Dominion Carolina Gas Transmission, LLC v. 1.169 Acres et al
ORDER granting 13 Motion for Immediate Possession Signed by Honorable J Michelle Childs on 10/28/2016.(vdou, )
IN THE UNITED STATES DISTRICT COURT
DISTRICT OF SOUTH CAROLINA
Dominion Carolina Gas Transmission, LLC,
Case No: 3:16-CV-01974-JMC
1.169 Acres, in Richland County, South
Carolina located on Parcel R39100-02-05;
ETTA N. MANN, JOHN L. RICHARDSON,
SR., HERMAN DARRELL RICHARDSON,
ARTHUR C. RICHARDSON, ROBERT
RICHARDSON, ETHEL R. BOLDEN,
LESTER E. RICHARDSON, LUCIEN V.P.
RICHARDSON, DEBORAH JEANNE
RICHARDSON DAVIS ALEXANDER,
RUBYE LUCILLE RICHARDSON
ALEXANDER, JACQUELINE LEANNA
RICHARDSON WILLIAMS, DWAYNE
MAURICE RICHARDSON, WALTER
BUTLER, JR., KAREN PERRYTOWNSEND,
JANET FARRELL, GARY WHITE,
CHRISTOPHER WHITE, BERTHA
RICHARDSON, CHARLES ROGERS
RICHARDSON, ELIZABETH H. SIMON,
AND JUDY H. GULLAX, SOUTH
CAROLINA DEPARTMENT OF REVENUE,
RMC FINANCIAL SERVICES, PIONEER
CREDIT CO, PALMETTO HEALTH
ALLIANCE DBA PALMETTO RICHLAND
MEMORIAL, SOUTH CAROLINA
FEDERAL CREDIT UNION,
ORDER GRANTING PLAINTIFF’S MOTION FOR IMMEDIATE POSSESSION
Plaintiff Dominion Carolina Gas Transmission, LLC (“DCGT”) has moved for
immediate possession of the easements sought in the Complaint in this matter. After considering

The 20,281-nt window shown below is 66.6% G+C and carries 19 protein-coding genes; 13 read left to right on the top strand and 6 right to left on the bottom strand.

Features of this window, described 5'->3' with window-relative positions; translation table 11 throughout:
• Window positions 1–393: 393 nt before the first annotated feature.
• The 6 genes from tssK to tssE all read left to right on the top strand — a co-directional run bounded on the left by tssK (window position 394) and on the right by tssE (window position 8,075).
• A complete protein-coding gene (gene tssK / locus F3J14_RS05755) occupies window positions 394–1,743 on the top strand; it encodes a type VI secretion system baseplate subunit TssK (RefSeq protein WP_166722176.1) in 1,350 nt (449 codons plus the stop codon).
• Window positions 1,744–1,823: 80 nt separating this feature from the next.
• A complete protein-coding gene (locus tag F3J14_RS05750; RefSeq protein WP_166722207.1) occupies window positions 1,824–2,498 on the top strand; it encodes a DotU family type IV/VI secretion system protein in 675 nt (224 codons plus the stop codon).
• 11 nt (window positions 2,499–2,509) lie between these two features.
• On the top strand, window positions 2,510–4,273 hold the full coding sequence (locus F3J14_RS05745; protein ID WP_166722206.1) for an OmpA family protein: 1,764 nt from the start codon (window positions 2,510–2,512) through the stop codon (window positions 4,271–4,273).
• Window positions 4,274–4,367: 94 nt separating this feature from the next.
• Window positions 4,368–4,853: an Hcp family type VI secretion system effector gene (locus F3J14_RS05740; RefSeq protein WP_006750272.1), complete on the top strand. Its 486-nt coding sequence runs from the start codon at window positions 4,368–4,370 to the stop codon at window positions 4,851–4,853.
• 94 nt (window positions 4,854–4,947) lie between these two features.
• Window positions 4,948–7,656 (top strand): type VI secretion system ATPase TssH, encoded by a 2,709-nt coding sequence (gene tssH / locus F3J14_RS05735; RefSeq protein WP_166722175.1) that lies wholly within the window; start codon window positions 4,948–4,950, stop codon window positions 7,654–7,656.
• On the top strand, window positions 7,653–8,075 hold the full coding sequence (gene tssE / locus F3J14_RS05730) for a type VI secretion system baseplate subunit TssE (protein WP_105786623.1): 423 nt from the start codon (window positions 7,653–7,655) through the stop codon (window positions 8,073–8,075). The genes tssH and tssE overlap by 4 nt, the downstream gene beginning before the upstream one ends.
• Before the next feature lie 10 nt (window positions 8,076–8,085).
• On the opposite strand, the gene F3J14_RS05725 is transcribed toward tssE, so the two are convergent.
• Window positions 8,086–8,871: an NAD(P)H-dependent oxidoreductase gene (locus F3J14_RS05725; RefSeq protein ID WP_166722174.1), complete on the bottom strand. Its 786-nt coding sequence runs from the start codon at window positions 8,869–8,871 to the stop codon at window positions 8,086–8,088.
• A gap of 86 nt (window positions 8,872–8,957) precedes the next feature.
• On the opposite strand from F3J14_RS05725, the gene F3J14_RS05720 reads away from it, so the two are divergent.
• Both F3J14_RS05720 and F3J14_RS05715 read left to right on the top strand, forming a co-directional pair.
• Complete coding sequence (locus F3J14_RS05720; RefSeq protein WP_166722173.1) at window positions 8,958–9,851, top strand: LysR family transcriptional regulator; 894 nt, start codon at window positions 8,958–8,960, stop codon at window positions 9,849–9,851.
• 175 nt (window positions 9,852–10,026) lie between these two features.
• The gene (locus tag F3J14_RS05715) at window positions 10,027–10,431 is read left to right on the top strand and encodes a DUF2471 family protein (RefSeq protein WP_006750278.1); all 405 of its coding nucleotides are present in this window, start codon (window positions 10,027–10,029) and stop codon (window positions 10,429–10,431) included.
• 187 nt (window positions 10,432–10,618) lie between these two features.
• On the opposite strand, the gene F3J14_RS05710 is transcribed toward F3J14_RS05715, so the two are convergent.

the motion, the memorandum in support, and the attached affidavits of Michael Ferguson and
Metrick Houser (“Ferguson Affidavit” and “Houser Affidavit”), the Court grants DCGT’s
request pursuant to E. Tennessee Nat. Gas Co. v. Sage, 361 F.3d 808 (4th Cir. 2004) and its
progeny as set forth below.
DCGT is an interstate natural gas company as defined by the Natural Gas Act (“NGA”).
15 U.S.C. § 717a(6); see also Ferguson Affidavit at ¶ 8. As such, DCGT is subject to the
jurisdiction of the Federal Energy Regulatory Commission (“FERC”) and is qualified to, among
other things, construct and operate interstate natural gas transmission pipelines. 15 U.S.C. § 717,
et seq.; Ferguson Affidavit at ¶ 8.
This case arises from DCGT’s exercise of its eminent domain powers pursuant to the
NGA, 15 U.S.C. § 717, et seq., and the applicable FERC Certificate order, which is attached to
the Ferguson Affidavit as Exhibit A. DCGT brought this action seeking certain easements it
requires in connection with its Eastover pipeline project (“Project”). DCGT has been unable to
reach an agreement as to the defendant parcels and landowners in this action, each of which is
listed below (collectively, “Landowners”).